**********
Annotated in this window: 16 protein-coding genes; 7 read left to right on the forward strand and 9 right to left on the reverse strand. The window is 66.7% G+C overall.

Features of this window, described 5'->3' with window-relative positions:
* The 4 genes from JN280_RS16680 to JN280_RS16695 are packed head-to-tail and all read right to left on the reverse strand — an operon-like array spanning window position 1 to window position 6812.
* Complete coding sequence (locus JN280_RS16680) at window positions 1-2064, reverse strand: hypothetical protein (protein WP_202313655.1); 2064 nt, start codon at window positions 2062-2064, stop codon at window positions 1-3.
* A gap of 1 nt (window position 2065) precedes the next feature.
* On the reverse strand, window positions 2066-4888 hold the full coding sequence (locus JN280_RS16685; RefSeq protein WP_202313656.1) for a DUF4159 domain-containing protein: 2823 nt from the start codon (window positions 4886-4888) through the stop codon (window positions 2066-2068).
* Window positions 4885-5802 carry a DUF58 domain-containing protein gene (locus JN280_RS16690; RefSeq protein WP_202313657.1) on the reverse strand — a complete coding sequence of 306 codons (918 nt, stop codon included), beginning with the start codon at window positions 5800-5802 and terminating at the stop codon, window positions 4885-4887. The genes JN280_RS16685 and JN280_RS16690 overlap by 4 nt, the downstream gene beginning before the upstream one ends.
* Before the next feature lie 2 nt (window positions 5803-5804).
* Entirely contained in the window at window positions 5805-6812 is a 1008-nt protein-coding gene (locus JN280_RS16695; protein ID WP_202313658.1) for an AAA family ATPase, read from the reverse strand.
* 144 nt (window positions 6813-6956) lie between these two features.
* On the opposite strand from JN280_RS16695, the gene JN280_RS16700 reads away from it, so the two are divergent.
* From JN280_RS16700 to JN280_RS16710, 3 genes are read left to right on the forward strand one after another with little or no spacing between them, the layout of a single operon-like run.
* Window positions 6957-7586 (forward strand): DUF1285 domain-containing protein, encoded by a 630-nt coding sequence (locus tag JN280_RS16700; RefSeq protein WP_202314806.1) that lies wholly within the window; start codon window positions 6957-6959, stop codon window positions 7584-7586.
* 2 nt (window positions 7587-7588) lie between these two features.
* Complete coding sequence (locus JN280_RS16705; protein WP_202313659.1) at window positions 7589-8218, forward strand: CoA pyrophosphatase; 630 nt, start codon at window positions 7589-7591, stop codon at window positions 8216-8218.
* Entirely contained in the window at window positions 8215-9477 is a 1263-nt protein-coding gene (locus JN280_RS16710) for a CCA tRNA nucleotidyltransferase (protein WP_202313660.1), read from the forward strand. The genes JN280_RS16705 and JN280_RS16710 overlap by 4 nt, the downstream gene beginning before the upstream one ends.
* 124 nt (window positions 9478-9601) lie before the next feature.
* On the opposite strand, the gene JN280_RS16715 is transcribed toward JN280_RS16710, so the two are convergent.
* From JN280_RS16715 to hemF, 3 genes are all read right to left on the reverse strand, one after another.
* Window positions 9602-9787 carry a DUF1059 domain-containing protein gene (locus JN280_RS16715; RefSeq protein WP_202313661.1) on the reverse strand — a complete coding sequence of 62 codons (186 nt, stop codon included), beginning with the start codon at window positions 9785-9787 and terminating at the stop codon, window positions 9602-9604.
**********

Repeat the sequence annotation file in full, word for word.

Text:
Annotated in this window: 16 protein-coding genes; 7 read left to right on the forward strand and 9 right to left on the reverse strand. The window is 66.7% G+C overall.

Features of this window, described 5'->3' with window-relative positions:
* The 4 genes from JN280_RS16680 to JN280_RS16695 are packed head-to-tail and all read right to left on the reverse strand — an operon-like array spanning window position 1 to window position 6812.
* Complete coding sequence (locus JN280_RS16680) at window positions 1-2064, reverse strand: hypothetical protein (protein WP_202313655.1); 2064 nt, start codon at window positions 2062-2064, stop codon at window positions 1-3.
* A gap of 1 nt (window position 2065) precedes the next feature.
* On the reverse strand, window positions 2066-4888 hold the full coding sequence (locus JN280_RS16685; RefSeq protein WP_202313656.1) for a DUF4159 domain-containing protein: 2823 nt from the start codon (window positions 4886-4888) through the stop codon (window positions 2066-2068).
* Window positions 4885-5802 carry a DUF58 domain-containing protein gene (locus JN280_RS16690; RefSeq protein WP_202313657.1) on the reverse strand — a complete coding sequence of 306 codons (918 nt, stop codon included), beginning with the start codon at window positions 5800-5802 and terminating at the stop codon, window positions 4885-4887. The genes JN280_RS16685 and JN280_RS16690 overlap by 4 nt, the downstream gene beginning before the upstream one ends.
* Before the next feature lie 2 nt (window positions 5803-5804).
* Entirely contained in the window at window positions 5805-6812 is a 1008-nt protein-coding gene (locus JN280_RS16695; protein ID WP_202313658.1) for an AAA family ATPase, read from the reverse strand.
* 144 nt (window positions 6813-6956) lie between these two features.
* On the opposite strand from JN280_RS16695, the gene JN280_RS16700 reads away from it, so the two are divergent.
* From JN280_RS16700 to JN280_RS16710, 3 genes are read left to right on the forward strand one after another with little or no spacing between them, the layout of a single operon-like run.
* Window positions 6957-7586 (forward strand): DUF1285 domain-containing protein, encoded by a 630-nt coding sequence (locus tag JN280_RS16700; RefSeq protein WP_202314806.1) that lies wholly within the window; start codon window positions 6957-6959, stop codon window positions 7584-7586.
* 2 nt (window positions 7587-7588) lie between these two features.
* Complete coding sequence (locus JN280_RS16705; protein WP_202313659.1) at window positions 7589-8218, forward strand: CoA pyrophosphatase; 630 nt, start codon at window positions 7589-7591, stop codon at window positions 8216-8218.
* Entirely contained in the window at window positions 8215-9477 is a 1263-nt protein-coding gene (locus JN280_RS16710) for a CCA tRNA nucleotidyltransferase (protein WP_202313660.1), read from the forward strand. The genes JN280_RS16705 and JN280_RS16710 overlap by 4 nt, the downstream gene beginning before the upstream one ends.
* 124 nt (window positions 9478-9601) lie before the next feature.
* On the opposite strand, the gene JN280_RS16715 is transcribed toward JN280_RS16710, so the two are convergent.
* From JN280_RS16715 to hemF, 3 genes are all read right to left on the reverse strand, one after another.
* Window positions 9602-9787 carry a DUF1059 domain-containing protein gene (locus JN280_RS16715; RefSeq protein WP_202313661.1) on the reverse strand — a complete coding sequence of 62 codons (186 nt, stop codon included), beginning with the start codon at window positions 9785-9787 and terminating at the stop codon, window positions 9602-9604.